Are Social Security Benefits Affected by Marriage?
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Social security is one of the most common and reliable insurance benefits provided by the US government. Last year, close to a trillion dollars were distributed among 64 million Americans in the form of social security premiums. The cover not only provides financial help but also acts as an aid for disabled workers or families without an earning member.
Social security is more than just a fund. There are various aspects related to it, and with the right strategy, the paybacks can provide significant long-term benefits. Unfortunately, most married couples try to aim for it from an individual point of view. For instance, instead of considering their joint life expectancy, they make decisions on the basis of their individual age. This eradicates the chances of holding on to certain perks of welfare such as survival and spousal remunerations.
You must know that social security benefits can be more beneficial for couples if they seek them jointly. Here are some factors that can help you take benefits in the most lucrative way as a married couple:
Social Security Norms for Married People
If you are a married couple, you are entitled to your own or half of your partner’s social security benefits. However, you need to wait till you retire. Ideally, if an individual needs to take spousal benefits, then he or she automatically qualifies for social security. This is valid even if you are not working. The only condition is that your spouse should have worked for at least 10 years (which can be reduced if the person dies at a younger age). However, the catch here is that you can claim the spousal benefits only if your partner also claims the same benefits.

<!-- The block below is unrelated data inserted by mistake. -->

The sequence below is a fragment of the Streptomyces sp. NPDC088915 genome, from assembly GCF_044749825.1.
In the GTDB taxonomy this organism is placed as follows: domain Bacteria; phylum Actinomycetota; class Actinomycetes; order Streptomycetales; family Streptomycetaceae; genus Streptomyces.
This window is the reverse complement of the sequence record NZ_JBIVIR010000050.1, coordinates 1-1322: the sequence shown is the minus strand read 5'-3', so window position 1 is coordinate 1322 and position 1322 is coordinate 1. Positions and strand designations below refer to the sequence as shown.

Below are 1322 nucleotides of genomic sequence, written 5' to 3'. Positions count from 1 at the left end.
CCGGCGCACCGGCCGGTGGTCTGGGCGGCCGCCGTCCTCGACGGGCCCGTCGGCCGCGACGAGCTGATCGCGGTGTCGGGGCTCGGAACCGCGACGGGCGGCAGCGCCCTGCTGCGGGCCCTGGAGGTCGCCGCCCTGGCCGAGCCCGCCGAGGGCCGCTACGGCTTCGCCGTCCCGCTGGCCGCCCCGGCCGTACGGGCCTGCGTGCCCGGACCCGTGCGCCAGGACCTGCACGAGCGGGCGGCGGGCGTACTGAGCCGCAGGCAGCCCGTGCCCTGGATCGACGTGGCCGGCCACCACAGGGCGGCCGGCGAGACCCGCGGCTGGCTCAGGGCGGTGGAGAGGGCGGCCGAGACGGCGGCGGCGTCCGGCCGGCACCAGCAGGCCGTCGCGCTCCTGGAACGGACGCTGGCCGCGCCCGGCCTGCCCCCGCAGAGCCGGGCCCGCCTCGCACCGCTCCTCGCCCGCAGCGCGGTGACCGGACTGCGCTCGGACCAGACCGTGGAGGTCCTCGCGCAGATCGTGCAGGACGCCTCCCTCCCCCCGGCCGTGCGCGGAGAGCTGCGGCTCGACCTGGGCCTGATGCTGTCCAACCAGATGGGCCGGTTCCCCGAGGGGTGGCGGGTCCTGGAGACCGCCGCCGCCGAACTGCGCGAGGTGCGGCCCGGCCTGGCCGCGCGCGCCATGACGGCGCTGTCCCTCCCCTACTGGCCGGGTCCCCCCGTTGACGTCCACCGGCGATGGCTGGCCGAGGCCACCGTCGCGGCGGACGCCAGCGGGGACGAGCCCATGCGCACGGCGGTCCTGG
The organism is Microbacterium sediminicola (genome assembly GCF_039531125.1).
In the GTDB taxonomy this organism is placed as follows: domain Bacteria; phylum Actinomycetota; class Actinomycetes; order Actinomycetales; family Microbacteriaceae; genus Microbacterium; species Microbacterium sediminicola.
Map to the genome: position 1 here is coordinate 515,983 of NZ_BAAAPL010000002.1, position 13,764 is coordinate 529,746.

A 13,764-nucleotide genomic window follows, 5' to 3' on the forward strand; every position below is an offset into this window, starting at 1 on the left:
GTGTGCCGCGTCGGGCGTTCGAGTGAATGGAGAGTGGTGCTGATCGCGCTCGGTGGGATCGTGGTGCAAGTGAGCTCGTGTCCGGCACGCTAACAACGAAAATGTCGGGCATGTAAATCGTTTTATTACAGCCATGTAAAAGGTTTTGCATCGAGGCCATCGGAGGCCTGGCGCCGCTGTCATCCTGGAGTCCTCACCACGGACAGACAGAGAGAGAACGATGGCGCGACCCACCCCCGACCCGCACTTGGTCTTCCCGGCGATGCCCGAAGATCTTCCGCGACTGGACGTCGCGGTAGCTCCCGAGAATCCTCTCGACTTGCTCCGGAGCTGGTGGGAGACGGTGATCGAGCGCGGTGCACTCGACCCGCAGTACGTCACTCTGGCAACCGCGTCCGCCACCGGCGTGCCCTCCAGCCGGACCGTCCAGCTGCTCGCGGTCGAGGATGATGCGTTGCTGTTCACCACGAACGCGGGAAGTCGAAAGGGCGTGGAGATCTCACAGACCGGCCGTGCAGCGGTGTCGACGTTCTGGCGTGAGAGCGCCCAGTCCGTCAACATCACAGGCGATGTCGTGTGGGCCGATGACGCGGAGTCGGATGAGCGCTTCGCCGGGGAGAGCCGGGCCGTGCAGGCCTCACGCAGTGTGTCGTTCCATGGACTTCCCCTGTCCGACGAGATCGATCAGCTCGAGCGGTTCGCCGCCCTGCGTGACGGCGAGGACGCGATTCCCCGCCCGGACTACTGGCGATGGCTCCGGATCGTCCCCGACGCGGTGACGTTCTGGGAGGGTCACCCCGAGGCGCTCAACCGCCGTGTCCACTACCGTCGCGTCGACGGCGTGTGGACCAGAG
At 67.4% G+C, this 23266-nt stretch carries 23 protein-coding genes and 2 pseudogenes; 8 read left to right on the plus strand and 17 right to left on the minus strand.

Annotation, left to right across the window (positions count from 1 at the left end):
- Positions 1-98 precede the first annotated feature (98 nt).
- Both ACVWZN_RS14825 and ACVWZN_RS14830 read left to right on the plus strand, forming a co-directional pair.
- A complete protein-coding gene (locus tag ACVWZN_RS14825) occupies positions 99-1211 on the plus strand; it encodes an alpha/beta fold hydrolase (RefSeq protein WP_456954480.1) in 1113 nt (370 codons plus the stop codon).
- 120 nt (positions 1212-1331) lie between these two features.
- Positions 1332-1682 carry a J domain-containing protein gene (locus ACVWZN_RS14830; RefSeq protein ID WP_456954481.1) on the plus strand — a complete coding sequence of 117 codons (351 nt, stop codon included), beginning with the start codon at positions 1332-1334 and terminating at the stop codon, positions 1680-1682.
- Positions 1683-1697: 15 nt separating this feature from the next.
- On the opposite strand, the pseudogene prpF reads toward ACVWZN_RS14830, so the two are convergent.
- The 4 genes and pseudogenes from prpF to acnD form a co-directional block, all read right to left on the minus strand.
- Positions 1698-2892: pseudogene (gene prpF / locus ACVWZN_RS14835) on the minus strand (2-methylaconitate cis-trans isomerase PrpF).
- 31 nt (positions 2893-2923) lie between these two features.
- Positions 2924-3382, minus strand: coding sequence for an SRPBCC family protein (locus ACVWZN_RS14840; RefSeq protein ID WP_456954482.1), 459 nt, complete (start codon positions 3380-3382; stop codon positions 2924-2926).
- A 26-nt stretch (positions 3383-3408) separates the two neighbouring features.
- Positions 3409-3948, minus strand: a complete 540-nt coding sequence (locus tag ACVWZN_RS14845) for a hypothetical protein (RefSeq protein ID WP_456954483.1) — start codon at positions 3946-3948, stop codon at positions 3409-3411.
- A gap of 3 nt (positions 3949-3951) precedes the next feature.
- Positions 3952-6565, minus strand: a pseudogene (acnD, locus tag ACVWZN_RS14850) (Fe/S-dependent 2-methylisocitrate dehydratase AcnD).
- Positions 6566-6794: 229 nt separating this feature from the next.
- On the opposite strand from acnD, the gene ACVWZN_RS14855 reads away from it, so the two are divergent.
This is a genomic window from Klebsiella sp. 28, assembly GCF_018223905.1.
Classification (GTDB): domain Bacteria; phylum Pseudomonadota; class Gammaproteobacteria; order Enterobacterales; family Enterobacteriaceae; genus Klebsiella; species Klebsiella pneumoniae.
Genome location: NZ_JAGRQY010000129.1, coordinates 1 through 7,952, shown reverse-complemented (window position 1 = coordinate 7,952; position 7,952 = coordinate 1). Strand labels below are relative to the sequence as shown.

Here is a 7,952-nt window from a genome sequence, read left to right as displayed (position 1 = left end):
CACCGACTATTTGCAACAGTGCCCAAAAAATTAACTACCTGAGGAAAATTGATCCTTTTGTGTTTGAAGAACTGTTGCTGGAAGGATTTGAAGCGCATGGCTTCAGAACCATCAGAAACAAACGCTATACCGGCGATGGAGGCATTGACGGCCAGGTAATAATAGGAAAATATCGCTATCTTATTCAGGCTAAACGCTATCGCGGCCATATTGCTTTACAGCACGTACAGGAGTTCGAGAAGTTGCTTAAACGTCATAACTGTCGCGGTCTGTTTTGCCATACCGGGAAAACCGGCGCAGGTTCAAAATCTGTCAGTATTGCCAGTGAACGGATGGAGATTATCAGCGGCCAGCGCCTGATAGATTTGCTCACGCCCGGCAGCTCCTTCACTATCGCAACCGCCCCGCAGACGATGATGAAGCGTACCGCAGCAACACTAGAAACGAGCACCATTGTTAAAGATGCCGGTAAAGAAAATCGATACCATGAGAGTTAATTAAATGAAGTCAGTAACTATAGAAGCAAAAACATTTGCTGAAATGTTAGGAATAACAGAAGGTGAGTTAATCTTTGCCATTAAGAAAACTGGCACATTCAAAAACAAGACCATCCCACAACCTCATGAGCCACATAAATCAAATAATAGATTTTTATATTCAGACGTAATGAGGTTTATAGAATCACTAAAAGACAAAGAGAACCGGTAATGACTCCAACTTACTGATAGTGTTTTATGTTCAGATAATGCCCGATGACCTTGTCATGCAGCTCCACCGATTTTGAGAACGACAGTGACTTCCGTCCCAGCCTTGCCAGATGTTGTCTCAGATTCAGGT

Age remains an important factor to consider when you decide to claim social security. Many couples follow the course in which the partner who has less income starts taking the benefit early. This helps the other partner to delay the social security benefits and take its full advantage during retirement.
Marriage Can Decrease Social Security Benefits
It is worth noticing that your previous earnings have nothing to do with your eligibility for social security. When you tie the knot with your partner, a part of your spouse’s income is considered yours. This also includes financial assets, investment assets, social security disability insurance, and any other income source. When your partner earns a good amount of money, your social security limit can exceed the capped perimeter. This means that marriage may decrease your benefit amount.
If you and your spouse were separately receiving social security insurance before marriage, the amount may get reduced to a certain limit. The single payment sum is $771 while the couple amount is limited to $1,157. As you can see, the couple amount is lesser than an individual’s amount combined ($771 + $771 = $1542).
However, delaying the benefits of couples with thoughtful planning can give way to increased payouts. Here’s how.